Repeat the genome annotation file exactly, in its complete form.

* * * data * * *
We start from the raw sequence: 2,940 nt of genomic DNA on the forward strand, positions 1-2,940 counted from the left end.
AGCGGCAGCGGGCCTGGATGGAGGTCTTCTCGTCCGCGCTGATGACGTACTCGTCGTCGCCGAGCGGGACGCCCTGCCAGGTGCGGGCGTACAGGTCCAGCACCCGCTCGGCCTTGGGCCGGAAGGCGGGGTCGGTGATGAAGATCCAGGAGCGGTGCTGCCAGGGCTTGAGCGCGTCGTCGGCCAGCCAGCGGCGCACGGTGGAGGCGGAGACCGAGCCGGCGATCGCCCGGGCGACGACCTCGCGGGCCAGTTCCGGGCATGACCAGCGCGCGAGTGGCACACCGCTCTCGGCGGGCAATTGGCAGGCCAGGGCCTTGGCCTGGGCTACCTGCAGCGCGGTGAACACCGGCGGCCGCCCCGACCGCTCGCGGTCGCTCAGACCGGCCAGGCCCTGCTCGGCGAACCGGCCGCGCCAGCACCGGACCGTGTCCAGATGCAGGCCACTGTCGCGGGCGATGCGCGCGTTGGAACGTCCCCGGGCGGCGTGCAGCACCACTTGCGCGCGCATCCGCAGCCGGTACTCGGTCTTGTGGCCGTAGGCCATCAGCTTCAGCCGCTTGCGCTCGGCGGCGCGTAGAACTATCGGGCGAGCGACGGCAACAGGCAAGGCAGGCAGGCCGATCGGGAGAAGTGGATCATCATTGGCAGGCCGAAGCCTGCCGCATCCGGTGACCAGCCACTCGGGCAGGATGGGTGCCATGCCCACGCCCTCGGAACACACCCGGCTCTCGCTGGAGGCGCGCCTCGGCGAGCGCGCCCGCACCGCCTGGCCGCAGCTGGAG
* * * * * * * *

We start from the raw sequence: 2,940 nt of genomic DNA on the forward strand, positions 1-2,940 counted from the left end.
AGCGGCAGCGGGCCTGGATGGAGGTCTTCTCGTCCGCGCTGATGACGTACTCGTCGTCGCCGAGCGGGACGCCCTGCCAGGTGCGGGCGTACAGGTCCAGCACCCGCTCGGCCTTGGGCCGGAAGGCGGGGTCGGTGATGAAGATCCAGGAGCGGTGCTGCCAGGGCTTGAGCGCGTCGTCGGCCAGCCAGCGGCGCACGGTGGAGGCGGAGACCGAGCCGGCGATCGCCCGGGCGACGACCTCGCGGGCCAGTTCCGGGCATGACCAGCGCGCGAGTGGCACACCGCTCTCGGCGGGCAATTGGCAGGCCAGGGCCTTGGCCTGGGCTACCTGCAGCGCGGTGAACACCGGCGGCCGCCCCGACCGCTCGCGGTCGCTCAGACCGGCCAGGCCCTGCTCGGCGAACCGGCCGCGCCAGCACCGGACCGTGTCCAGATGCAGGCCACTGTCGCGGGCGATGCGCGCGTTGGAACGTCCCCGGGCGGCGTGCAGCACCACTTGCGCGCGCATCCGCAGCCGGTACTCGGTCTTGTGGCCGTAGGCCATCAGCTTCAGCCGCTTGCGCTCGGCGGCGCGTAGAACTATCGGGCGAGCGACGGCAACAGGCAAGGCAGGCAGGCCGATCGGGAGAAGTGGATCATCATTGGCAGGCCGAAGCCTGCCGCATCCGGTGACCAGCCACTCGGGCAGGATGGGTGCCATGCCCACGCCCTCGGAACACACCCGGCTCTCGCTGGAGGCGCGCCTCGGCGAGCGCGCCCGCACCGCCTGGCCGCAGCTGGAG